Reminiscent of Turner's The Fighting Temeraire, Gustave Le Gray's Le Vapeur heralds in a new form of art, the photograph. Baudelaire branded photography "the refuge of every would-be painter, every painter too ill-endowed or too lazy to complete his studies" and saw it as an offshoot of Europe's industrialism. The ability to capture a moment in time without slaving away over a canvas shocked painters. 

The debate over photography's legitimization continued, with notable artists and thinkers contributing to either side. Edgar Allen Poe praised photography's realism by claiming, "If we examine a work of ordinary art, by means of a powerful microscope, all traces of resemblance to nature will dissapear -- but the closest scrutiny of the photographic drawing discloses only a more accurate truth." In a time where painters strove to capture the world around them in the most realistic way possible, this was a high compliment.

Perhaps photography was for those unskilled in the art of painting, but one cannot dispute its inherent magic. These images were the first images ever taken. The photographer taking these images had no idea if they would survive the developing process. That makes each moment, preserved forever on paper, priceless. Painters could complain all they wanted about how easy photography was, but, at that time, a photograph could not be revisited, erased, or added to. That makes works like Le Vapeur captivating. The trailing wisps of the cloud of smoke and the small wake created by the two boats will never be able to be recreated again. The synthesis of all components of that moment will never exist in another form. The uniqueness of photography allows the viewer to be transported to another time and place and experience the fleeting moment exactly how the photographer did. That emotional experience makes photography art.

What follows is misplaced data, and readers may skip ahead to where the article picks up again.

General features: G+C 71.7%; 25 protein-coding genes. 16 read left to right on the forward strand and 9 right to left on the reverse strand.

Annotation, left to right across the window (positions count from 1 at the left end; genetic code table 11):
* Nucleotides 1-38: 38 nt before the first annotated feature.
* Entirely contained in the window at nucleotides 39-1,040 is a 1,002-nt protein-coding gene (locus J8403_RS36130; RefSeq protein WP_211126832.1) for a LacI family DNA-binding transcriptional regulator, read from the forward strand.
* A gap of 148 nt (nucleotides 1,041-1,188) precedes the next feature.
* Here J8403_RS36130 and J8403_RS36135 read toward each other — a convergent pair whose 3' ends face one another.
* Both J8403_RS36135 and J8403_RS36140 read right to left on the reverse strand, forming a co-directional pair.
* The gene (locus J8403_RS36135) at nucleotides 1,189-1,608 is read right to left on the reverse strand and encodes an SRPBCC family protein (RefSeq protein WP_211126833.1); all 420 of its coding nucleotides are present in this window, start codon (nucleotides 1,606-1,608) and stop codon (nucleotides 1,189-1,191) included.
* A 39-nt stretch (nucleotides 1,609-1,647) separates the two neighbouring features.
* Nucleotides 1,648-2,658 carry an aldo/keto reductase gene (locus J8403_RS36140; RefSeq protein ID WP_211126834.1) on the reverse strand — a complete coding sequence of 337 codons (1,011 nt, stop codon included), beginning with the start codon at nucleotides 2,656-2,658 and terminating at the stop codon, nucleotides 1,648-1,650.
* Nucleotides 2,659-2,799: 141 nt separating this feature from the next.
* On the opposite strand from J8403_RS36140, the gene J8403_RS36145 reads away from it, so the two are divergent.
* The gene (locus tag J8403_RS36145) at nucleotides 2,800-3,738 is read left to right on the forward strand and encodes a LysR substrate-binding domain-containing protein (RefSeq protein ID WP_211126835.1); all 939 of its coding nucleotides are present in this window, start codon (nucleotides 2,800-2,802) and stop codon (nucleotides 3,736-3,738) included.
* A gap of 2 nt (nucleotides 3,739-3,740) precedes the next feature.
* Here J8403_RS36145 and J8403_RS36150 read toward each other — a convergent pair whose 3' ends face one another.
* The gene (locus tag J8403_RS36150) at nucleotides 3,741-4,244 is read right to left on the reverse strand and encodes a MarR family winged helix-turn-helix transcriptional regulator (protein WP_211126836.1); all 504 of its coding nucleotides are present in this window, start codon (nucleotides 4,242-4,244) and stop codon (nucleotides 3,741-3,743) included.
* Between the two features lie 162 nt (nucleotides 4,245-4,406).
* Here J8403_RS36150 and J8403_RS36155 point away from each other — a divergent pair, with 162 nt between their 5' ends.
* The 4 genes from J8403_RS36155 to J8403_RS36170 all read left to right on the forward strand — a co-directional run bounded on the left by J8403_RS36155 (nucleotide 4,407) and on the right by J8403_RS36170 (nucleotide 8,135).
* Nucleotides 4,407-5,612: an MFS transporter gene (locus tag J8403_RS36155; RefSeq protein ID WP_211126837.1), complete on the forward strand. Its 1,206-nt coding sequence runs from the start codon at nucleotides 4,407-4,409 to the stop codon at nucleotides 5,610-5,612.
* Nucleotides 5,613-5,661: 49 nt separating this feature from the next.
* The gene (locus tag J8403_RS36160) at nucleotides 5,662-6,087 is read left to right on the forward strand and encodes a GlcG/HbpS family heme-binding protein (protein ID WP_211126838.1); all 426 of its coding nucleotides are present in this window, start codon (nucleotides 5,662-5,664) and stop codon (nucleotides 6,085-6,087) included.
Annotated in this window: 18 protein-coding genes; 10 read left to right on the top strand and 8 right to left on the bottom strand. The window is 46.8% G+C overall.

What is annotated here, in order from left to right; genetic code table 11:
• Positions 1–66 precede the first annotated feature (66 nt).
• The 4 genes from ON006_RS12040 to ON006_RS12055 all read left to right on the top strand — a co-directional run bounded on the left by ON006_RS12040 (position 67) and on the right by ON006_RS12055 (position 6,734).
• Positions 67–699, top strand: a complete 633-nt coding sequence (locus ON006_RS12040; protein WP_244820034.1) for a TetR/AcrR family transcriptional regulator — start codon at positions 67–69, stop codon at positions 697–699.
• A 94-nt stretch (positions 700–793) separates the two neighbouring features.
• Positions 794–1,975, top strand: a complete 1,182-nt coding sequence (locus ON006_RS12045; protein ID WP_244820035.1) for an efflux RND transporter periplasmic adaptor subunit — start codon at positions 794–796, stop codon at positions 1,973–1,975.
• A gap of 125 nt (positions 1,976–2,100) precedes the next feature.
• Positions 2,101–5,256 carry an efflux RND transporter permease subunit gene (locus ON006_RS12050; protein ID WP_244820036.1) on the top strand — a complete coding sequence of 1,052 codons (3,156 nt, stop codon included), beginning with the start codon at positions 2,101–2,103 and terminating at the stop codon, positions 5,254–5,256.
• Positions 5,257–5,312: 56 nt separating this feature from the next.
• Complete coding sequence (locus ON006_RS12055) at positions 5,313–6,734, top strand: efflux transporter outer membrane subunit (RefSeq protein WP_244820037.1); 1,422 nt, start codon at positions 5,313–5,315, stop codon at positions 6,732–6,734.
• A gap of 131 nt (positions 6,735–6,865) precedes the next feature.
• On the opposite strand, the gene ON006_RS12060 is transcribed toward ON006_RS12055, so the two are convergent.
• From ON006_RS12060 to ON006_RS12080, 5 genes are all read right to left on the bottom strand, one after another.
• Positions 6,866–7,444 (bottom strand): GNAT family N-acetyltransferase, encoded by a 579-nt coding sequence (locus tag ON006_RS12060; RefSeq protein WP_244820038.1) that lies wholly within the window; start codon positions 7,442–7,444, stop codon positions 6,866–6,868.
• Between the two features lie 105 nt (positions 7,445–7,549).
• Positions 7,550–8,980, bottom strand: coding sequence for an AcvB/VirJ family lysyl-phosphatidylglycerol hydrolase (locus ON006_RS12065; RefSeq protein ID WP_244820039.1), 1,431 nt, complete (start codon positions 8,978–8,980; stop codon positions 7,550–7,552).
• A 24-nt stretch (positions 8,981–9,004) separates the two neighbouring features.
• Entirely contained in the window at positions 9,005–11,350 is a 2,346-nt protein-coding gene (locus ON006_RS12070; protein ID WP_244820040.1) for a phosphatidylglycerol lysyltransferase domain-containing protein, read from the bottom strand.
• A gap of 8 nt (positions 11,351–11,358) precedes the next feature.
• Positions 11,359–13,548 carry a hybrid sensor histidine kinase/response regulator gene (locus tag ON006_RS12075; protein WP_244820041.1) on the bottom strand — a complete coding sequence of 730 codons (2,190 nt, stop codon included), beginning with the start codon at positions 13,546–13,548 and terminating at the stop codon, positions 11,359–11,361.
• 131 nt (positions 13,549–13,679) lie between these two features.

• 12:00 AM

The Studio of the Painter: a Real Allegory Summing Up Seven Years of My Artistic Life

Gustave Courbet, The Studio, 1855
Proud of his accomplishments and his own point of view, Courbet believed "the people who want to judge [The Studio] will have their work cut out for them."